‌William Searcy


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264 Cox Science Center
1301 Memorial Drive, Coral Gables, FL 33124
E-mail: wsearcy@miami.edu
Office: (305) 284-2065
Fax: (305) 284-3039

Lab website


  • Professor and Maytag Chair, University of Miami 8/94 - present
  • Associate Professor, University of Pittsburgh 7/88 - 8/94
  • Assistant Professor, University of Pittsburgh 9/82 - 6/88
  • Assistant Professor, Rockefeller University 7/81 - 8/82
  • Postdoctoral Fellow, Rockefeller University 1/78 - 6/81
  • University of Washington, Seattle, Washington 9/72 - 8/77, Ph.D. Zoology
  • University of California, Berkeley, California 9/69 - 6/72, B.A. Zoology
  • University of California, Davis, California 9/68 - 6/69


  • President of the Animal Behavior Society, 2016
  • The Examplar Award, Animal Behaviour Society, 2014
  • National Science Foundation Grant 2012-2015. Collaborative research: Cognition and signaling in songbirds.
  • Allen L. Edwards LEcturer, Department of Psychology, University of Washinton 2008
  • Virginia Merill Bloedel Hearing Research Center (University of Washington) Visiting Scholar
  • National Science Foundation Grant 2003-2007. Collaborative research: Developmetal receiver-dependent costs of avian signals.
  • National Science Foundation Grant. 1999-2002. Collaborative research: complexity and information in avian signals.
  • National Science Foundation Grant. 1995-1998. Perception, function and development of complex vocal signals.
  • National Science Foundation International Program Grant. 4/90 - 8/90. Origin of polygyny in a polyterritorial system.
  • National Science Foundation Grant. 12/89 - 11/92. Experimental studies of male-female communication.
  • National Science Foundation Grant. 6/86 - 11/89. Comparative studies of vocal communication.
  • National Science Foundation Grant. 10/83 - 3/86. Functions and consequences of female-female interactions.
  • Public Health National Research Service Traineeship. 8/78 - 6/81.
  • National Science Foundation Doctoral Dissertation Support Grant. June, 1975. Sexual selection and red-winged blackbirds.
  • Phi Beta Kappa
  • Fellow, American Ornithologists' Union
  • Fellow, Animal Behavior Society


  • Behavior and Behavioral Ecology
  • Evolutionary Biology


My principal research interest is in animal communication. I have for many years investigated functional aspects of bird song in collaboration with Steve Nowicki and Susan Peters of Duke University. One focus of this work has been on exploring the implications of proximate mechanisms of song development and song neurobiology for ultimate questions concerning the function of song in male-female communication. This focus has led to investigations of the effects of early nutritional stress on the development of the brain nuclei that control song and on the quality of song learning, using song and swamp sparrows as study organisms. We have also examined, using song sparrows, the preferences of females for well-learned over poorly-learned songs and for local over foreign songs. Another focus of our song work has been on how singing behaviors are used in aggressive signaling between male birds. We have examined a variety of possible aggressive signals in song sparrows, including song type matching, partial matching, song type and variant switching frequencies, and the use of low amplitude "soft song." We are especially interested in determining which behaviors are reliable indicators of attack and in elucidating the mechanisms that maintain reliability.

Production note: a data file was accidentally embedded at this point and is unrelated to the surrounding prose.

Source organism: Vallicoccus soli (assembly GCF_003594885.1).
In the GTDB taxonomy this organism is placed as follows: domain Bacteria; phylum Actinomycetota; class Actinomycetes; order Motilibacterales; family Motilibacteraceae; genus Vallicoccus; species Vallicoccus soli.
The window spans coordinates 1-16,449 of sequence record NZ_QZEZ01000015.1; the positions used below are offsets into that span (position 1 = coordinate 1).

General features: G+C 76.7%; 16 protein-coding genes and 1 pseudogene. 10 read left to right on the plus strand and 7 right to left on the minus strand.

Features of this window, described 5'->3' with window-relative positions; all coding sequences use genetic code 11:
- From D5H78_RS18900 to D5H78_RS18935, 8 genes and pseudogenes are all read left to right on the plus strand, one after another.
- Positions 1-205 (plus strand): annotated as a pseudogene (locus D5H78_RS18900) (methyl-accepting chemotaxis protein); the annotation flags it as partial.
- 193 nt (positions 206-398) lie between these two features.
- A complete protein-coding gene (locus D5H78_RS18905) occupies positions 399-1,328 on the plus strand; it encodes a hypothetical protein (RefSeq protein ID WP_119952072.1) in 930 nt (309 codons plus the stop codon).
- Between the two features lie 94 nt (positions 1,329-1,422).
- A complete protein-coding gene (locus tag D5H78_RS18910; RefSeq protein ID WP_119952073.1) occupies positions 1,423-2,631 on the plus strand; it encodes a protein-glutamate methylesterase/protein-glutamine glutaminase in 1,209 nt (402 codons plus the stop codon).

Evolution (a course for graduate students and senior undergraduates, covering topics such as natural selection, speciation, macroevolution, and extinction); Animal Behavior (a course for undergraduates in mechanisms and evolution of animal behavior); Biology of Birds (a course for undergraduates with field, laboratory, and lecture components, emphasizing ecology, evolution, and natural history of birds); and various graduate seminars (including Animal Communication, Sexual Selection, Sensory Ecology).


  • Searcy, W. A., and K. Yasukawa. In press. Eavesdropping and cue denial in avian acoustic signals. Animal Behaviour.

    DuBois, A. L., S. Nowicki, and W. A. Searcy. 2016. A test for repertoire matching in eastern song sparrows. Journal of Avian Biology.

    Akcay, C., R. C. Anderson, S. Nowicki, M. D. Beecher, and W. A. Searcy. 2015. Quiet threats: soft song as an aggressive signal in birds. Animal Behaviour 105:267-274.

    Peters, S., W. A. Searcy, and S. Nowicki. 2014 Developmental stress, song learning and cognition. Integrative and Comparative Biology, 54:555-567.

    Lachlan, R. F., R. C. Anderson, S. Peters, W. A. Searcy, and S. Nowicki. 2014. Typical versions of learned swamp sparrow song types are more effective signals than lesstypical versions. Proceedings of the Royal Society B 281:20140252.

    Nowicki, S. and W. A. Searcy. 2014. The evolution of vocal learning. Current Opinionin Neurobiology 28:48-53.

    Searcy, W. A., K. B. Sewall, J.Soha, S. Nowicki, and S. Peters. 2014. Song-type  sharing in a population of song sparrows in the eastern United States. Journal of Field Ornithology 85:206-212.

    Anderson R. C, A. L. Dubois, D. K. Piech, W. A. Searcy and S. Nowicki. 2013.Male response to an aggressive visual signal, the wing-wave display, in swampsparrows. Behavioral Ecology and Sociobiology 67:593-600.